David Altig looks into whether recent upward revisions in unit labor costs represent another good wage signal or, as he prefers, another bad inflation signal. Okay -- ignore that one, but David does say sensible things, for the most part anyway:
Another Bad Inflation Signal?, by David Altig, Macroblog: ...But not everyone was so convinced that the rise in measured labor compensation -- specifically hourly compensation in the nonfarm business sector -- was all that meaningful. Mark Thoma highlights comments by Paul Krugman, who attempts to repudiate any claims that labor compensation is rising by perpetuating a wrong-headed focus on narrow wage and salary data.
The best explanation I’ve heard comes from Dean Baker who suggests, based on the NIPA statistical discrepancy, that some capital gains (obtained, for example, via exercise of employee stock options) might be misclassified as compensation. (Conceptually, in the case of stock options, the compensation took place when the options were granted, not when they were exercised. Anything that happened to the value in the intervening time was a capital change rather than income, but the value of the options doesn’t show up on the income side of the national accounts until they are exercised.)
I'm not sure about the misclassified part. In terms of the national income side of things, any capital gains on the options may be a wash: We essentially have a transfer from firms (that would otherwise be able to sell their stock at market prices) to workers (who get the assets at a discount). In terms of labor costs, those transfers certainly count.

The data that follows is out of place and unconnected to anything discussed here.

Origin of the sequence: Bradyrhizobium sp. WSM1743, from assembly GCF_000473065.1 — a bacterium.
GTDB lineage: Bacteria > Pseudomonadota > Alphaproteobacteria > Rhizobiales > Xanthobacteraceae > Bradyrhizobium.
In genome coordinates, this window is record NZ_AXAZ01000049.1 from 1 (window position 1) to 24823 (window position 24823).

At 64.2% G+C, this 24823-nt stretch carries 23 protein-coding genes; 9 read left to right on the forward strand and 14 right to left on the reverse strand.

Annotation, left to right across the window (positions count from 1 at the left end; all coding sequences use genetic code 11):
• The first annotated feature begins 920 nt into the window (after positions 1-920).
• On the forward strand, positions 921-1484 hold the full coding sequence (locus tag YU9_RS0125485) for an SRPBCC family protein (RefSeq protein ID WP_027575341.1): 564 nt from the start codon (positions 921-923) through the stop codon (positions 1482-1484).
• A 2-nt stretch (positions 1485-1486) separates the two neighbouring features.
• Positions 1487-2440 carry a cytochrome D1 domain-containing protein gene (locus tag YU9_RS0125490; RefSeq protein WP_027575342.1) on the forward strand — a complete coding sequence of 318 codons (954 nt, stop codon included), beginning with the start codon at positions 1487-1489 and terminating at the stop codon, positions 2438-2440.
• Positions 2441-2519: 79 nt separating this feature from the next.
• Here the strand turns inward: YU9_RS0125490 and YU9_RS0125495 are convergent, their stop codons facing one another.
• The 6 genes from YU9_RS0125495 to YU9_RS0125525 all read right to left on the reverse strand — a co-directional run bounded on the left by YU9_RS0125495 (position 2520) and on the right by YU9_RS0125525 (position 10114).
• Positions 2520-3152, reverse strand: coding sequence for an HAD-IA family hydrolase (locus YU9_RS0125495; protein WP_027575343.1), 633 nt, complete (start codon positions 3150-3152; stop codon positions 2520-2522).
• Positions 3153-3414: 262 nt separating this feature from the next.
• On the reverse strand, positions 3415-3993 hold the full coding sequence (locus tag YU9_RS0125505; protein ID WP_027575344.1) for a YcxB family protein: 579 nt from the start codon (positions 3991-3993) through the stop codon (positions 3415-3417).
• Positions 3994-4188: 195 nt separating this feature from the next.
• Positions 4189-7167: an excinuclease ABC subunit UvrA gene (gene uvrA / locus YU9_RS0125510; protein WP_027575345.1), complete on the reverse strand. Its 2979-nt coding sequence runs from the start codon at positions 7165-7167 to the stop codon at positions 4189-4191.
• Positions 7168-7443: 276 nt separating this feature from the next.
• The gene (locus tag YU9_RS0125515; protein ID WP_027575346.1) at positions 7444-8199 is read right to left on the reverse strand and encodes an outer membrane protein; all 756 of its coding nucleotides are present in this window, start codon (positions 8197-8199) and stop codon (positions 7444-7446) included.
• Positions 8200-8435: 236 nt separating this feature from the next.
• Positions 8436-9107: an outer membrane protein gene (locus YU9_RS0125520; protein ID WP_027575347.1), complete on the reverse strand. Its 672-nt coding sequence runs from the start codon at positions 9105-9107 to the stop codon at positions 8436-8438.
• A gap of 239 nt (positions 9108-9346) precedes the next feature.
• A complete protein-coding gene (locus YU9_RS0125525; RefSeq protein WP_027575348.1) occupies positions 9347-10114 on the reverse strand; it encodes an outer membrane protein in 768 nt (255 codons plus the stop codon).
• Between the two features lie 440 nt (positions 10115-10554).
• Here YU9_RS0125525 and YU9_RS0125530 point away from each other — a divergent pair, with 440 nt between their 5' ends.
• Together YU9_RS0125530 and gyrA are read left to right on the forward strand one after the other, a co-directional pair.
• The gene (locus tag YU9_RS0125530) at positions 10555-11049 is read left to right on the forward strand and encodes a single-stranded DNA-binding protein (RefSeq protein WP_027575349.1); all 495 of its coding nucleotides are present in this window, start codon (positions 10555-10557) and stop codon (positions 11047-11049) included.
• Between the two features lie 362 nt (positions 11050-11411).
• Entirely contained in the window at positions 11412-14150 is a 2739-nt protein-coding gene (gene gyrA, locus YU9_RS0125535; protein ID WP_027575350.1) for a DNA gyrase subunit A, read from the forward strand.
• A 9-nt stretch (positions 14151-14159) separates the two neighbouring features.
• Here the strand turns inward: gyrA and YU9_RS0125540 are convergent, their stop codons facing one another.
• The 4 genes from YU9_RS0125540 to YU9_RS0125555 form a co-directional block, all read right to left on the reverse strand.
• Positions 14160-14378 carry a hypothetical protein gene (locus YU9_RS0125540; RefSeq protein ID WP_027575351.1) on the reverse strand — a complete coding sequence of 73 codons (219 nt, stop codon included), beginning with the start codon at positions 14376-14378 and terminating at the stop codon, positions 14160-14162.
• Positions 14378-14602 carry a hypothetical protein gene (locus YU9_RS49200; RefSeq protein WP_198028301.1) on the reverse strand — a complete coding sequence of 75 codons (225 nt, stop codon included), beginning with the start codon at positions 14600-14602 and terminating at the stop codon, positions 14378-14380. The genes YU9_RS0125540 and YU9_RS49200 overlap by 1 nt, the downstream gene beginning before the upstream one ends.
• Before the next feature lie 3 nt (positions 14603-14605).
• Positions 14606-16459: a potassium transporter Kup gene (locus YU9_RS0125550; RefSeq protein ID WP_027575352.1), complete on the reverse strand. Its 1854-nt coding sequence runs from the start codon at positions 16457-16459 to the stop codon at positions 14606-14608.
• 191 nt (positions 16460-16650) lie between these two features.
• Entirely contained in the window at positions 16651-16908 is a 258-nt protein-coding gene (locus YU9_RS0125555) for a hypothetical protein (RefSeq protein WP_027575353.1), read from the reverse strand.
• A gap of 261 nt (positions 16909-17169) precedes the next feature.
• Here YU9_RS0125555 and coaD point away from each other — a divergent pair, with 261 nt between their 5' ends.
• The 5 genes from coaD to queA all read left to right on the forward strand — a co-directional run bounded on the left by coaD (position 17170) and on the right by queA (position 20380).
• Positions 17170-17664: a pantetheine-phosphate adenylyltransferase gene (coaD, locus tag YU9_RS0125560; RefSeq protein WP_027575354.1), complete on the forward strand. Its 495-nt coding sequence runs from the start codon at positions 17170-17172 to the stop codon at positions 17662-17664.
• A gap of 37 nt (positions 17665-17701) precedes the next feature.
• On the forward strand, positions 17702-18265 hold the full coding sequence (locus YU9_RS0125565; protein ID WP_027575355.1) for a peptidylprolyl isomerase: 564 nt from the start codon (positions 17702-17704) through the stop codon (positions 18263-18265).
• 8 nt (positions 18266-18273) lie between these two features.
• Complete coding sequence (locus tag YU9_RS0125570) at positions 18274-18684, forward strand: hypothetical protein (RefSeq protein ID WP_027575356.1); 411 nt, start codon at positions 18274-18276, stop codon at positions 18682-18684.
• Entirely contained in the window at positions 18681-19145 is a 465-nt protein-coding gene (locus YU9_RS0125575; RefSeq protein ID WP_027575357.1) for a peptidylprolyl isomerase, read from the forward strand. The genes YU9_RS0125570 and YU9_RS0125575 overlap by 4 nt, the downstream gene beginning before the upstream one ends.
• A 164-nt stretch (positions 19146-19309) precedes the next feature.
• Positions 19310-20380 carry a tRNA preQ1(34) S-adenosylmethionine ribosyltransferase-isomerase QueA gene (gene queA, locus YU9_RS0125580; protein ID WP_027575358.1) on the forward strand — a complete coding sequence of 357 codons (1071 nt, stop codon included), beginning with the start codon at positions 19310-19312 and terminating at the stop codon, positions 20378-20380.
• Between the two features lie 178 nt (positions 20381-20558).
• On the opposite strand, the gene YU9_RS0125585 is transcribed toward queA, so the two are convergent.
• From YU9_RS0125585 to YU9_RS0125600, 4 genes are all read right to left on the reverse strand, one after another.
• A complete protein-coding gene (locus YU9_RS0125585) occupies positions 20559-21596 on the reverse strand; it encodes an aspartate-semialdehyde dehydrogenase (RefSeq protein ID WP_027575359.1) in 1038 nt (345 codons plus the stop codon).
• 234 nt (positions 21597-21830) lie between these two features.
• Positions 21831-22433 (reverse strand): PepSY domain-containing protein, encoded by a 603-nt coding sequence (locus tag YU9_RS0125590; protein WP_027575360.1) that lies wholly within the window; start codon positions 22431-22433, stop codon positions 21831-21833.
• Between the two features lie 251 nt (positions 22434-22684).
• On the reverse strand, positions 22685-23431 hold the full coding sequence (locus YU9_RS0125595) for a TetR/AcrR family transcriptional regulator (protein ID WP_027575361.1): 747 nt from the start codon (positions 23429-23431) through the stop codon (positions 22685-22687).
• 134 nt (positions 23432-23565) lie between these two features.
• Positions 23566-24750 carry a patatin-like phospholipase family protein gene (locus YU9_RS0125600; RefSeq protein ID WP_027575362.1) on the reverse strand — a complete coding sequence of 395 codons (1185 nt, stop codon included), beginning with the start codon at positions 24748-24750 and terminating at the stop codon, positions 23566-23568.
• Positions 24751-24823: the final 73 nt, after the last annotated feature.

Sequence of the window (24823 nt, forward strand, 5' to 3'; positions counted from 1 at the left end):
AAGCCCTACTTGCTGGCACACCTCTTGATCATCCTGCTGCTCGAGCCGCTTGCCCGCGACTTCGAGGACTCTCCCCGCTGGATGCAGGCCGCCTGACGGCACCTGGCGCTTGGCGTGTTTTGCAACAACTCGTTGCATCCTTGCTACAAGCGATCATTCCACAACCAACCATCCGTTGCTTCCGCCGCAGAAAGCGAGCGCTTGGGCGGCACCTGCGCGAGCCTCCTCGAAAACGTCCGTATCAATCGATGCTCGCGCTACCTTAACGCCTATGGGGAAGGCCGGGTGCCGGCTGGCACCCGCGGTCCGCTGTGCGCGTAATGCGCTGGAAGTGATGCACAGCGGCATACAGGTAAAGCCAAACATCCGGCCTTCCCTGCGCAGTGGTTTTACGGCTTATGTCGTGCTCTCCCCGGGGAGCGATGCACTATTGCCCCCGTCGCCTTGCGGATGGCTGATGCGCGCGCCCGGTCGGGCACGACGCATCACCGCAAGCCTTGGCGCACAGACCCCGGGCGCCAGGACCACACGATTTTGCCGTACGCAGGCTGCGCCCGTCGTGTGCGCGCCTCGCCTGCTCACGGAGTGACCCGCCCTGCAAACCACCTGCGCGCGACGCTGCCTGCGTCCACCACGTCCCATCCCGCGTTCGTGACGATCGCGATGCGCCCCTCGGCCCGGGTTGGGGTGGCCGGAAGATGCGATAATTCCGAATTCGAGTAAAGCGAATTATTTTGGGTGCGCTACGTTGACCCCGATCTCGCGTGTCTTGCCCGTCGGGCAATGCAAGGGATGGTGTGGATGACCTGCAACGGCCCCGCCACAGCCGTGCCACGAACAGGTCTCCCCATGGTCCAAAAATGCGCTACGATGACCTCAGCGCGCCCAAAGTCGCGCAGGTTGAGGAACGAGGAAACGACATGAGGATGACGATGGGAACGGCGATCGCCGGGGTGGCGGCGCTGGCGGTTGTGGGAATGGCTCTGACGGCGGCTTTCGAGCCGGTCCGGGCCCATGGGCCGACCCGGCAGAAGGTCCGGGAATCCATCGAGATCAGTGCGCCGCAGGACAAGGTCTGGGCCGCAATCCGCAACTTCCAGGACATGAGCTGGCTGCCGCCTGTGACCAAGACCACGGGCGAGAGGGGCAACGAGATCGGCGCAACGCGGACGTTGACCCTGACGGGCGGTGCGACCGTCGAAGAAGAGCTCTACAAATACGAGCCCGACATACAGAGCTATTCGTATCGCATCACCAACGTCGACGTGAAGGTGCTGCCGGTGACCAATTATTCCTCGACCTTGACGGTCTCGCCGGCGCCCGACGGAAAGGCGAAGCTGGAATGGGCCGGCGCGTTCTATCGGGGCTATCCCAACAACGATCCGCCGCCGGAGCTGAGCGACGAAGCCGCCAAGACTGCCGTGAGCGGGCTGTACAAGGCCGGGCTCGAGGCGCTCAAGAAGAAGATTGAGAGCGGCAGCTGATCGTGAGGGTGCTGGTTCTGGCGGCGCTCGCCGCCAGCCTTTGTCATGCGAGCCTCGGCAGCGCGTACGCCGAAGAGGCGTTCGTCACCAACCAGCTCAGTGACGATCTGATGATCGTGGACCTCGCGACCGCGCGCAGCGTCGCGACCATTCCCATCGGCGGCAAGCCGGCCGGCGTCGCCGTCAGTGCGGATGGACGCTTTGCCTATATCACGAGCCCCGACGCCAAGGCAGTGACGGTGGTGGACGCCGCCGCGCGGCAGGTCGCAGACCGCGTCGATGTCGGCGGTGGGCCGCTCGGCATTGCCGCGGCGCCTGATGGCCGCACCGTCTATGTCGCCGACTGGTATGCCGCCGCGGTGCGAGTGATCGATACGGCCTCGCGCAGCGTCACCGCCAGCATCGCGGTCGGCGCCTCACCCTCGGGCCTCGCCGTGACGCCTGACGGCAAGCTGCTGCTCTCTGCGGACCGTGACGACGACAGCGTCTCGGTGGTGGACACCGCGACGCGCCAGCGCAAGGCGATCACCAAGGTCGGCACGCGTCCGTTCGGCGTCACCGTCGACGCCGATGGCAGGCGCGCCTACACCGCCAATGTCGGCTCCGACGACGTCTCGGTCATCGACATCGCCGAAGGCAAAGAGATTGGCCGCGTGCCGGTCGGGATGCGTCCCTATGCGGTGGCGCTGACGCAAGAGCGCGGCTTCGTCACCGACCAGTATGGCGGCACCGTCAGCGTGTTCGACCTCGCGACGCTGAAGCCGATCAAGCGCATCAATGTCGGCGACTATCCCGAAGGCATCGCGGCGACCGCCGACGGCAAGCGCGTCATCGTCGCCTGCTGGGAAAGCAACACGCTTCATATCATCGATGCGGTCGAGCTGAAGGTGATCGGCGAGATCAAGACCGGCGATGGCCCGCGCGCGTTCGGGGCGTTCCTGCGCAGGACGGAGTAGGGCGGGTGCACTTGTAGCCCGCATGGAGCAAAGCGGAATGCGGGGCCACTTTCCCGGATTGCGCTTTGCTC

But the general point is well taken -- a jump in capital gains might well have a relatively transitory impact on labor costs, and not be indicative of a trend. Compare (as Dr. Baker suggests in his original post) the behavior of growth in the Employment Cost Index (ECI) with that in the hourly compensation series:
There are some differences in coverage between the ECI and nonfarm business sector compensation measures -- in the treatment of government and not-for-profit workers, for example -- but they are both broad measures that cover benefit payments as well as explicit wages and salaries. But the hourly compensation statistic - and hence unit labor cost calculations -- includes stock options. The ECI does not.
There was certainly nothing in the narrow measure of wages in the monthly employment report to suggest a 13.3 percent annualized jump in wages and salaries in the first quarter from the fourth quarter of 2005. When Commerce's Bureau of Economic Analysis reported the revised figures last week, the lumping of the income gains in the first quarter suggested to many economists that the source was bonuses and options.
The most noteworthy part of the report was the significant upward revision of hourly compensation to a 13.7% gain in the first quarter from the previous estimates of a 6.9% increase. This is a reflection of compensation increases coming from stock options and bonuses which are reflected in the income side estimates of GDP. This is a one-off event and not a reflection of a big change in the underlying trend of labor costs.
That, and the stable-to-declining pattern of compensation in the ECI, should give us pause about concluding we are at the beginning of any lasting acceleration in the return to labor.